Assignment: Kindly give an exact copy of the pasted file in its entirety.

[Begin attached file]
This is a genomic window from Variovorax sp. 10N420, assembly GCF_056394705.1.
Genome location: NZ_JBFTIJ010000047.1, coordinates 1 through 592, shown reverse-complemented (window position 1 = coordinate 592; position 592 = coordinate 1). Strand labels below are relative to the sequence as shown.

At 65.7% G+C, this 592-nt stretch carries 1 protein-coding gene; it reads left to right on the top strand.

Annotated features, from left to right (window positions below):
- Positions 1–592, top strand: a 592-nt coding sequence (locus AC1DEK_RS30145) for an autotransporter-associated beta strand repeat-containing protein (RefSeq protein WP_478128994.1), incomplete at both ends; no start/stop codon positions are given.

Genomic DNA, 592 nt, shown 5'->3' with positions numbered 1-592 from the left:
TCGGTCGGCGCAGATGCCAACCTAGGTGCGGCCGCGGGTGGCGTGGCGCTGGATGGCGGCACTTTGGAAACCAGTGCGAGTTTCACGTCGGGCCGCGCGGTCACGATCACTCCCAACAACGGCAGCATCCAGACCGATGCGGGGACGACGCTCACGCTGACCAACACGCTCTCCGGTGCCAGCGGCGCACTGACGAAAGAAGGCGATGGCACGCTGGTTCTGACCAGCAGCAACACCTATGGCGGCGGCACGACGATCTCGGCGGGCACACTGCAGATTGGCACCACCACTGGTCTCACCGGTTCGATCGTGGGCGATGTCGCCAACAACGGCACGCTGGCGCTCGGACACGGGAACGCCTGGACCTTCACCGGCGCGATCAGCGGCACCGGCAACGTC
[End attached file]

This is a genomic window from Variovorax sp. 10N420, assembly GCF_056394705.1.
Genome location: NZ_JBFTIJ010000047.1, coordinates 1 through 592, shown reverse-complemented (window position 1 = coordinate 592; position 592 = coordinate 1). Strand labels below are relative to the sequence as shown.

At 65.7% G+C, this 592-nt stretch carries 1 protein-coding gene; it reads left to right on the top strand.

Annotated features, from left to right (window positions below):
- Positions 1–592, top strand: a 592-nt coding sequence (locus AC1DEK_RS30145) for an autotransporter-associated beta strand repeat-containing protein (RefSeq protein WP_478128994.1), incomplete at both ends; no start/stop codon positions are given.

Genomic DNA, 592 nt, shown 5'->3' with positions numbered 1-592 from the left:
TCGGTCGGCGCAGATGCCAACCTAGGTGCGGCCGCGGGTGGCGTGGCGCTGGATGGCGGCACTTTGGAAACCAGTGCGAGTTTCACGTCGGGCCGCGCGGTCACGATCACTCCCAACAACGGCAGCATCCAGACCGATGCGGGGACGACGCTCACGCTGACCAACACGCTCTCCGGTGCCAGCGGCGCACTGACGAAAGAAGGCGATGGCACGCTGGTTCTGACCAGCAGCAACACCTATGGCGGCGGCACGACGATCTCGGCGGGCACACTGCAGATTGGCACCACCACTGGTCTCACCGGTTCGATCGTGGGCGATGTCGCCAACAACGGCACGCTGGCGCTCGGACACGGGAACGCCTGGACCTTCACCGGCGCGATCAGCGGCACCGGCAACGTC